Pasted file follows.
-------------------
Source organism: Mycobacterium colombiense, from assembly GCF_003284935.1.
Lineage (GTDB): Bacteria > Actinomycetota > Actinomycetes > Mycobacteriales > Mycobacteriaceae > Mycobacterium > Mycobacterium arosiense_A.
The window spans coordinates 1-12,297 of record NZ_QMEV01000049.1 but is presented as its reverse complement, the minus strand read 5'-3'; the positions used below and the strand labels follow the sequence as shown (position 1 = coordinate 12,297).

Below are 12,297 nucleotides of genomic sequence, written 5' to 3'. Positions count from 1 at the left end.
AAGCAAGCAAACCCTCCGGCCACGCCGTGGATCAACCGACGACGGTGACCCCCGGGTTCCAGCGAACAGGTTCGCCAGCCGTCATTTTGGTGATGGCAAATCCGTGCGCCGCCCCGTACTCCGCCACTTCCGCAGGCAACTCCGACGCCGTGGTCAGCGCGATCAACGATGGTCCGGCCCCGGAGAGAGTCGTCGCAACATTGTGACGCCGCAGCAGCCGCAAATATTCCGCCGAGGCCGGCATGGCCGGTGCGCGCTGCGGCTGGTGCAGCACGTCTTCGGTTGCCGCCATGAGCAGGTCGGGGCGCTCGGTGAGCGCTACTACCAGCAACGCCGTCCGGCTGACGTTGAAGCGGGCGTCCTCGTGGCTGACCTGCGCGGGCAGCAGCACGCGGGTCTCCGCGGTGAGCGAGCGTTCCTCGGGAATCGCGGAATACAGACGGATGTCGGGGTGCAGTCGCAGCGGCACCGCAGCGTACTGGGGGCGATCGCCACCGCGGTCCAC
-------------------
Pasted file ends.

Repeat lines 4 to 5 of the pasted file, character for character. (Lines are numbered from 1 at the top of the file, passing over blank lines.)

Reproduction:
Below are 12,297 nucleotides of genomic sequence, written 5' to 3'. Positions count from 1 at the left end.
AAGCAAGCAAACCCTCCGGCCACGCCGTGGATCAACCGACGACGGTGACCCCCGGGTTCCAGCGAACAGGTTCGCCAGCCGTCATTTTGGTGATGGCAAATCCGTGCGCCGCCCCGTACTCCGCCACTTCCGCAGGCAACTCCGACGCCGTGGTCAGCGCGATCAACGATGGTCCGGCCCCGGAGAGAGTCGTCGCAACATTGTGACGCCGCAGCAGCCGCAAATATTCCGCCGAGGCCGGCATGGCCGGTGCGCGCTGCGGCTGGTGCAGCACGTCTTCGGTTGCCGCCATGAGCAGGTCGGGGCGCTCGGTGAGCGCTACTACCAGCAACGCCGTCCGGCTGACGTTGAAGCGGGCGTCCTCGTGGCTGACCTGCGCGGGCAGCAGCACGCGGGTCTCCGCGGTGAGCGAGCGTTCCTCGGGAATCGCGGAATACAGACGGATGTCGGGGTGCAGTCGCAGCGGCACCGCAGCGTACTGGGGGCGATCGCCACCGCGGTCCAC